Information Security:

Opportunities for Improved OMB Oversight of Agency Practices

AIMD-96-110: Published: Sep 24, 1996. Publicly Released: Sep 24, 1996.

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Pursuant to a congressional request, GAO provided a general overview of the adequacy of information security at 15 major federal agencies, focusing on: (1) recent reviews and self-audits of information security at these agencies; (2) the most significant information security weaknesses and their causes; and (3) the Office of Management and Budget's (OMB) oversight of federal agency practices and opportunities for improvement.

GAO found that: (1) recent audits and reviews indicate that weak information security is a serious governmentwide problem, with serious weaknesses reported for over two-thirds of the agencies reviewed; (2) commonly reported weaknesses include information access control problems and inadequate disaster planning; (3) at half of the agencies reviewed, information security problems remained uncorrected for 5 years or longer; (4) many agencies lack a well-managed information security program with senior management support; (5) although OMB has improved federal information security guidance and its monitoring of agency efforts to address identified weaknesses, the scope and depth of its oversight efforts varies considerably among agencies; (6) information that OMB obtains on federal information security programs varies significantly in terms of the quality, quantity, and usefulness of the information; (7) OMB could use expanded requirements under the Chief Financial Officers Act to further monitor agencies' information security programs and weaknesses; and (8) the recently established Chief Information Officers (CIO) Council can serve as a forum for addressing governmentwide information security issues.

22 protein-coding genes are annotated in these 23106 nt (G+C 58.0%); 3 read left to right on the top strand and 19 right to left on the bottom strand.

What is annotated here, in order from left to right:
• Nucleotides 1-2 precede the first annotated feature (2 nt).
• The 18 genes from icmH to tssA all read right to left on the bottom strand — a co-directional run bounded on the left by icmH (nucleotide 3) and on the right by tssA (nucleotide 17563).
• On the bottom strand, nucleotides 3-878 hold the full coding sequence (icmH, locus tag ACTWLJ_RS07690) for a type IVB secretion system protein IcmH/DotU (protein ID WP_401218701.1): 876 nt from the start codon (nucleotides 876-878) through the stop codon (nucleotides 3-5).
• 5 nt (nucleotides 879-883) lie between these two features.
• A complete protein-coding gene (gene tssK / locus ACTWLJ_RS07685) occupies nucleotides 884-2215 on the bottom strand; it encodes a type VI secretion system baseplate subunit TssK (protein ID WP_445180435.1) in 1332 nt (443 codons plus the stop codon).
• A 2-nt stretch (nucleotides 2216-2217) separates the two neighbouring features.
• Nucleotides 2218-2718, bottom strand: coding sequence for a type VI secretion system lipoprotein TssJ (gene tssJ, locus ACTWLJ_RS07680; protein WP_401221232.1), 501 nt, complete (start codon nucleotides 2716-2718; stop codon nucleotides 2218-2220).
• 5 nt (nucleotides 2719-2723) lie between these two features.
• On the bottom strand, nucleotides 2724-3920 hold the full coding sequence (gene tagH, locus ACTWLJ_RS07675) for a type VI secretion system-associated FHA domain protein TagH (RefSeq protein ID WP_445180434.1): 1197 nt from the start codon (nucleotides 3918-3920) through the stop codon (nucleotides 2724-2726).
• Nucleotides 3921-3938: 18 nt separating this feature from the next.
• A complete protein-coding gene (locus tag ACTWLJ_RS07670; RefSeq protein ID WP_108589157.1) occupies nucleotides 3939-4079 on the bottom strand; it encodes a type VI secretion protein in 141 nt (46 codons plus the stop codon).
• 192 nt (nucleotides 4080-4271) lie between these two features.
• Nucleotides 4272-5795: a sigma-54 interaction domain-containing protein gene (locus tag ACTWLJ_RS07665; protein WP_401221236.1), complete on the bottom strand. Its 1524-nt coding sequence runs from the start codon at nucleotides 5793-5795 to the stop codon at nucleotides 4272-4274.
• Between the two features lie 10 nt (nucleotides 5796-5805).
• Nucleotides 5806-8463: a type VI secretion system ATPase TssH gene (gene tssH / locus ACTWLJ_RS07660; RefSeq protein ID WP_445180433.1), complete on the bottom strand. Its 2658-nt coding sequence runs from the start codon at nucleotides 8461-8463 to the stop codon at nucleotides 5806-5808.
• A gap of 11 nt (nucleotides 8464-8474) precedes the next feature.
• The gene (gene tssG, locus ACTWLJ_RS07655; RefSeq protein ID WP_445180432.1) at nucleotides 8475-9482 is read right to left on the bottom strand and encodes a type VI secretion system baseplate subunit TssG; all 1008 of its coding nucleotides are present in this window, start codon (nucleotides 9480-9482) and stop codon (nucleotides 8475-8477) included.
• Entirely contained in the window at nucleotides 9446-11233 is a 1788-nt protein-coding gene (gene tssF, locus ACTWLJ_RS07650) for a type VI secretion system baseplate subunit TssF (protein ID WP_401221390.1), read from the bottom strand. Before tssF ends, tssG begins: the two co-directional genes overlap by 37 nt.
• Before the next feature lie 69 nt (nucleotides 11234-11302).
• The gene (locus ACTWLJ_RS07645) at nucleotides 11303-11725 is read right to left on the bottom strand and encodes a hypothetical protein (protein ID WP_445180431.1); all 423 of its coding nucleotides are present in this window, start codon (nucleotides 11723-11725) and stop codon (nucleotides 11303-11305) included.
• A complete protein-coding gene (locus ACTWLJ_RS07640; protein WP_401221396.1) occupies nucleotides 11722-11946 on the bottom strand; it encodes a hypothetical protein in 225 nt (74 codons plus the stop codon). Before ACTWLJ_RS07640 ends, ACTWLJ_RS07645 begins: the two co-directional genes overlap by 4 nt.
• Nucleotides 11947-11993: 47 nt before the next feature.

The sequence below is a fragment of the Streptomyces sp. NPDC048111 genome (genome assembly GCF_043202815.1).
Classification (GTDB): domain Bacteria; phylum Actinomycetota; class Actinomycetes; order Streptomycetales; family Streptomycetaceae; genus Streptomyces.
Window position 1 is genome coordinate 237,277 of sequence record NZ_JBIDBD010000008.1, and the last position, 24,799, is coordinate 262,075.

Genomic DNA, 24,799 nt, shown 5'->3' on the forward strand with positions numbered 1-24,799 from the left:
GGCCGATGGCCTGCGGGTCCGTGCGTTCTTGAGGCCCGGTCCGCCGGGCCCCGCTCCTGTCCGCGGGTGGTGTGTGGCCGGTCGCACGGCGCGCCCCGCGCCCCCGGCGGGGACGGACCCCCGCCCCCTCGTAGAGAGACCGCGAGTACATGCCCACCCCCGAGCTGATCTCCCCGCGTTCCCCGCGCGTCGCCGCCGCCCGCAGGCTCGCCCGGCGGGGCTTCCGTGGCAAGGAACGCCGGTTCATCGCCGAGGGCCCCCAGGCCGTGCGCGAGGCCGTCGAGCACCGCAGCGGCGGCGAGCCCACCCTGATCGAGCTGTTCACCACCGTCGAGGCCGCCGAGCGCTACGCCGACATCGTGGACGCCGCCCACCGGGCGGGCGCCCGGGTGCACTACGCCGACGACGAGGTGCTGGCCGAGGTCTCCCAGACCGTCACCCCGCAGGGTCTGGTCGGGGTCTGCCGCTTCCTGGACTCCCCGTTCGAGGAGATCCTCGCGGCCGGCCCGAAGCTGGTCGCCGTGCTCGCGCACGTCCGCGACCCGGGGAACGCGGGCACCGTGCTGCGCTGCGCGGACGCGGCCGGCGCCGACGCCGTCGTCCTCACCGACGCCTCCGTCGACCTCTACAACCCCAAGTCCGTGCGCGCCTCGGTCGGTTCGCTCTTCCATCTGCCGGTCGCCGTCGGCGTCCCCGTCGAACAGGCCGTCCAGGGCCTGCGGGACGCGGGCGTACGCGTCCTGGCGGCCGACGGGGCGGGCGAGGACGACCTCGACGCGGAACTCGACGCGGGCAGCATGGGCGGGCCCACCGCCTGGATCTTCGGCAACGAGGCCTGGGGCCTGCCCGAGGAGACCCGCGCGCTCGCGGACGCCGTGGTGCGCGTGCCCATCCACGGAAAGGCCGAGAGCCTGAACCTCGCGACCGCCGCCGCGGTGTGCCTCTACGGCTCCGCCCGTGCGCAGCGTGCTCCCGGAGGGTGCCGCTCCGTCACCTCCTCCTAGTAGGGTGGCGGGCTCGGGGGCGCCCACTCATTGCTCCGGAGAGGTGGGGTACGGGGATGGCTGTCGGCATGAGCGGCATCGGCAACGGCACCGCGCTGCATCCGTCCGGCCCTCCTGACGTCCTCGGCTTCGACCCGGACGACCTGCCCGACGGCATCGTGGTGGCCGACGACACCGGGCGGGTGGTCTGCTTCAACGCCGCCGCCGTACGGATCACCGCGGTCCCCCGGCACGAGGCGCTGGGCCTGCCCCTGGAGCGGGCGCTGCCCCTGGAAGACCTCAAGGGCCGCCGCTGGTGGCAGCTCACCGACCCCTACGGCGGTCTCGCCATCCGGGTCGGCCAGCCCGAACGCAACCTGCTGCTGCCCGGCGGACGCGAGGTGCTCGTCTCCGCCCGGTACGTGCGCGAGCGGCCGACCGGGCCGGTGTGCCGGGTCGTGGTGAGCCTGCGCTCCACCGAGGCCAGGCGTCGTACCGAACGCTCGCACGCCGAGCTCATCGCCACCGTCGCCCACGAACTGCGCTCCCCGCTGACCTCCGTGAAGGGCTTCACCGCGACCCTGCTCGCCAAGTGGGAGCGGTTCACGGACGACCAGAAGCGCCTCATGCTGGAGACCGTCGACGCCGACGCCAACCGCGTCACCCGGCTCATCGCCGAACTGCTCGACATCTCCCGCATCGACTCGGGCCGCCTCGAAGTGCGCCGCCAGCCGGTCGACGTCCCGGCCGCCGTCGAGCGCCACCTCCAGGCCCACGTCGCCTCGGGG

Recommendations for Executive Action